Even filing for bankruptcy will not discharge tax liens. The only way to avoid tax liens through bankruptcy is to file before the lien is attached, but bankruptcy presents its own set of credit problems and will damage your credit as well.
Removing Tax Liens from Your Credit Report
Tax liens are subject to the same fair credit reporting laws (FCRA) that govern all debts. You can dispute these errors and if the government cannot prove that you owe the debt, the lien will be removed from your credit file.
However, the government is much less likely to ignore a dispute based on erroneous information, especially when the debt is substantial. What most often happens is that the IRS will confirm or update the information and you’ll still be stuck with the tax lien on your credit report. If you pay the debt in full, the IRS will “release” the lien, but the released lien still gets reported for 7 years after you make payment in full.
Fortunately, it is possible to remove a lien from your credit report even when it hasn’t been paid in full.
To do this, you have to request a specific remedy known as a “withdrawal”. This is different from having tax liens “released” after payment has been completed. You can even request a withdrawal while you are still making payments on the lien.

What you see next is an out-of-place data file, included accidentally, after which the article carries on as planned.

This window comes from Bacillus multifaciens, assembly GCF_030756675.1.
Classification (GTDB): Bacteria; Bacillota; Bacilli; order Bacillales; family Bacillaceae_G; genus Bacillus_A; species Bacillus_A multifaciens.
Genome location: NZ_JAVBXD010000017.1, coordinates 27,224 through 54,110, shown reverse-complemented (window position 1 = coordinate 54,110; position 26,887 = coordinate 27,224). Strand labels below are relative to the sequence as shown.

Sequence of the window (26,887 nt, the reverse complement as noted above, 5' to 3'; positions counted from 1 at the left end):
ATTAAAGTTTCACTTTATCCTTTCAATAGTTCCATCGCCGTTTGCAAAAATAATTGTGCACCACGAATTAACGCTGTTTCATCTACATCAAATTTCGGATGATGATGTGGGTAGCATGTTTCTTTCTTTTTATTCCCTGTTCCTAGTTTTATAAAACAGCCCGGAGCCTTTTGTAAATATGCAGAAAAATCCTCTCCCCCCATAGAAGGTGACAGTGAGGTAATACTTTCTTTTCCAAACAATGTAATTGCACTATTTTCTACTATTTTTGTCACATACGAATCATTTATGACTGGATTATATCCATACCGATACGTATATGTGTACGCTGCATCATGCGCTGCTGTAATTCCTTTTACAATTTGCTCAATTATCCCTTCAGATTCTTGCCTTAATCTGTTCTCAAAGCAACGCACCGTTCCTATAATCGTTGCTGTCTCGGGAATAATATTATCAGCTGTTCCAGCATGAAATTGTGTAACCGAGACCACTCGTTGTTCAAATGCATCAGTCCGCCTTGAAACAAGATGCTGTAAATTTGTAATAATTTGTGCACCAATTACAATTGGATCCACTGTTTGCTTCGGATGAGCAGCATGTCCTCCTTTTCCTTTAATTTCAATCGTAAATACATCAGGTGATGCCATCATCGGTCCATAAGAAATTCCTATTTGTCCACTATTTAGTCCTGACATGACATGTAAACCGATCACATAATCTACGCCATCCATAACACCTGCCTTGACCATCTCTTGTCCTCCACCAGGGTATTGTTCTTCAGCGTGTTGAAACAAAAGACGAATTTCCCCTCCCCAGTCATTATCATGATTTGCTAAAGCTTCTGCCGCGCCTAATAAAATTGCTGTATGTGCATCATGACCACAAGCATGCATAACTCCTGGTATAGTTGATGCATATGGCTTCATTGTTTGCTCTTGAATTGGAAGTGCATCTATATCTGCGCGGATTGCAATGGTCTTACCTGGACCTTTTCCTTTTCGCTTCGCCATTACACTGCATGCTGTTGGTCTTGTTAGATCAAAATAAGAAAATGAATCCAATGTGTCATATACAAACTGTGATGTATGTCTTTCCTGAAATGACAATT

The only catch is that you have to pay the amount in full. The IRS won’t withdraw tax liens for settlement offers, and you must keep up with the payment plan. Despite having to pay the total amount over time, this can be a very attractive option when you need to qualify for new credit or sell your home and must have all tax liens cleared.
Removing tax liens from your credit report requires filing a specific withdrawal request on IRS form 12277. From there, you will still need to follow-up with the credit bureaus as the IRS will not notify them that the lien has been withdrawn.
That means that you will not only have to coordinate with the IRS, but all three credit reporting agencies as well in order to ensure that your tax liens have been removed from your credit report. Withdrawals may also be possible for older liens that have already been paid off, but again you will need to follow the same process of dealing with the IRS and credit bureaus separately.
Because the IRS does not coordinate with the credit bureaus the way typical creditors do, it can prove both frustrating and confusing for the average consumer. Plus, if you aren’t very familiar with tax laws it’s easy to find yourself dealing with a release versus a withdrawal – which leaves you with fewer options to restore your credit.
In these situations, it’s often best to work with an expert that understands tax liens and how best to proceed in your particular case. If you have tax liens on your credit report and aren’t sure how to remove them, we can help. Get in touch with our team of credit repair experts and let us walk you through the process. You won’t have to deal with the back and forth with the credit bureaus, and you’ll have peace of mind knowing that your good credit has been restored.